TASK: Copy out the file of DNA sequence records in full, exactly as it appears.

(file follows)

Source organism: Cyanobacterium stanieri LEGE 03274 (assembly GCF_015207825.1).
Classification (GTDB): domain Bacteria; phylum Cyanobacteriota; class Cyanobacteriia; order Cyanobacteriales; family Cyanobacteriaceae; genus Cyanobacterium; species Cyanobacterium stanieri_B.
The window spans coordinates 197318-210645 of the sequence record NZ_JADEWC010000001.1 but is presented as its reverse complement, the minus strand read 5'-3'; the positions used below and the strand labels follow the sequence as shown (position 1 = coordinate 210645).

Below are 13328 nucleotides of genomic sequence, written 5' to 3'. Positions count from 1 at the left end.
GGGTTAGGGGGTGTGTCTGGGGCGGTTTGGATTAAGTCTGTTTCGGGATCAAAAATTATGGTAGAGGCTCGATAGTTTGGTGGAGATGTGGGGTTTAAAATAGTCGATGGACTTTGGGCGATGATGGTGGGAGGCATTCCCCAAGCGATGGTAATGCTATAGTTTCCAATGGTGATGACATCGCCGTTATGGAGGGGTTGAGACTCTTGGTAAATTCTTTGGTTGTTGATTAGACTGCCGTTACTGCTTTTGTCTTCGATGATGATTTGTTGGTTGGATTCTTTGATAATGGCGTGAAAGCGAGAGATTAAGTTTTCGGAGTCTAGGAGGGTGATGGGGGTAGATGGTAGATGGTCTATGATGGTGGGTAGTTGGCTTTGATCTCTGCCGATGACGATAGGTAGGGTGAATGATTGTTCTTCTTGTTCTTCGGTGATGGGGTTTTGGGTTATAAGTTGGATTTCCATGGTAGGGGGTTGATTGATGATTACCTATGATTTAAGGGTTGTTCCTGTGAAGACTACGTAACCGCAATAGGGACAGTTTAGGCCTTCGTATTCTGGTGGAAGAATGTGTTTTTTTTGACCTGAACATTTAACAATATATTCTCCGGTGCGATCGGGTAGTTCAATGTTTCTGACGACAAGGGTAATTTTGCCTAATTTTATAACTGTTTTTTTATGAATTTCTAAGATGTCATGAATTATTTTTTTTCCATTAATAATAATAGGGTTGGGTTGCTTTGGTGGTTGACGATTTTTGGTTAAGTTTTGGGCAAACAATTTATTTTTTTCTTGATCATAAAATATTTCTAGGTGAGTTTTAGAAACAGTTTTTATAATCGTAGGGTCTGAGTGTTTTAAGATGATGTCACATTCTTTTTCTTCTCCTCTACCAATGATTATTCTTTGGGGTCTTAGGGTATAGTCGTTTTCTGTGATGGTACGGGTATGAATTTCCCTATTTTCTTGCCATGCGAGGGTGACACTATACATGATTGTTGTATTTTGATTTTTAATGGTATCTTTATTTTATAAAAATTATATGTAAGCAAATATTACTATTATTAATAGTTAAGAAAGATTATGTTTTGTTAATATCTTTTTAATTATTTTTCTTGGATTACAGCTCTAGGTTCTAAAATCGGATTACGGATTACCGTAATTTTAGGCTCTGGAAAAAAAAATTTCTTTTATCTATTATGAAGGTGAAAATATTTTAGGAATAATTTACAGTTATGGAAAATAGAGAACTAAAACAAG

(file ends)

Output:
Source organism: Cyanobacterium stanieri LEGE 03274 (assembly GCF_015207825.1).
Classification (GTDB): domain Bacteria; phylum Cyanobacteriota; class Cyanobacteriia; order Cyanobacteriales; family Cyanobacteriaceae; genus Cyanobacterium; species Cyanobacterium stanieri_B.
The window spans coordinates 197318-210645 of the sequence record NZ_JADEWC010000001.1 but is presented as its reverse complement, the minus strand read 5'-3'; the positions used below and the strand labels follow the sequence as shown (position 1 = coordinate 210645).

Below are 13328 nucleotides of genomic sequence, written 5' to 3'. Positions count from 1 at the left end.
GGGTTAGGGGGTGTGTCTGGGGCGGTTTGGATTAAGTCTGTTTCGGGATCAAAAATTATGGTAGAGGCTCGATAGTTTGGTGGAGATGTGGGGTTTAAAATAGTCGATGGACTTTGGGCGATGATGGTGGGAGGCATTCCCCAAGCGATGGTAATGCTATAGTTTCCAATGGTGATGACATCGCCGTTATGGAGGGGTTGAGACTCTTGGTAAATTCTTTGGTTGTTGATTAGACTGCCGTTACTGCTTTTGTCTTCGATGATGATTTGTTGGTTGGATTCTTTGATAATGGCGTGAAAGCGAGAGATTAAGTTTTCGGAGTCTAGGAGGGTGATGGGGGTAGATGGTAGATGGTCTATGATGGTGGGTAGTTGGCTTTGATCTCTGCCGATGACGATAGGTAGGGTGAATGATTGTTCTTCTTGTTCTTCGGTGATGGGGTTTTGGGTTATAAGTTGGATTTCCATGGTAGGGGGTTGATTGATGATTACCTATGATTTAAGGGTTGTTCCTGTGAAGACTACGTAACCGCAATAGGGACAGTTTAGGCCTTCGTATTCTGGTGGAAGAATGTGTTTTTTTTGACCTGAACATTTAACAATATATTCTCCGGTGCGATCGGGTAGTTCAATGTTTCTGACGACAAGGGTAATTTTGCCTAATTTTATAACTGTTTTTTTATGAATTTCTAAGATGTCATGAATTATTTTTTTTCCATTAATAATAATAGGGTTGGGTTGCTTTGGTGGTTGACGATTTTTGGTTAAGTTTTGGGCAAACAATTTATTTTTTTCTTGATCATAAAATATTTCTAGGTGAGTTTTAGAAACAGTTTTTATAATCGTAGGGTCTGAGTGTTTTAAGATGATGTCACATTCTTTTTCTTCTCCTCTACCAATGATTATTCTTTGGGGTCTTAGGGTATAGTCGTTTTCTGTGATGGTACGGGTATGAATTTCCCTATTTTCTTGCCATGCGAGGGTGACACTATACATGATTGTTGTATTTTGATTTTTAATGGTATCTTTATTTTATAAAAATTATATGTAAGCAAATATTACTATTATTAATAGTTAAGAAAGATTATGTTTTGTTAATATCTTTTTAATTATTTTTCTTGGATTACAGCTCTAGGTTCTAAAATCGGATTACGGATTACCGTAATTTTAGGCTCTGGAAAAAAAAATTTCTTTTATCTATTATGAAGGTGAAAATATTTTAGGAATAATTTACAGTTATGGAAAATAGAGAACTAAAACAAG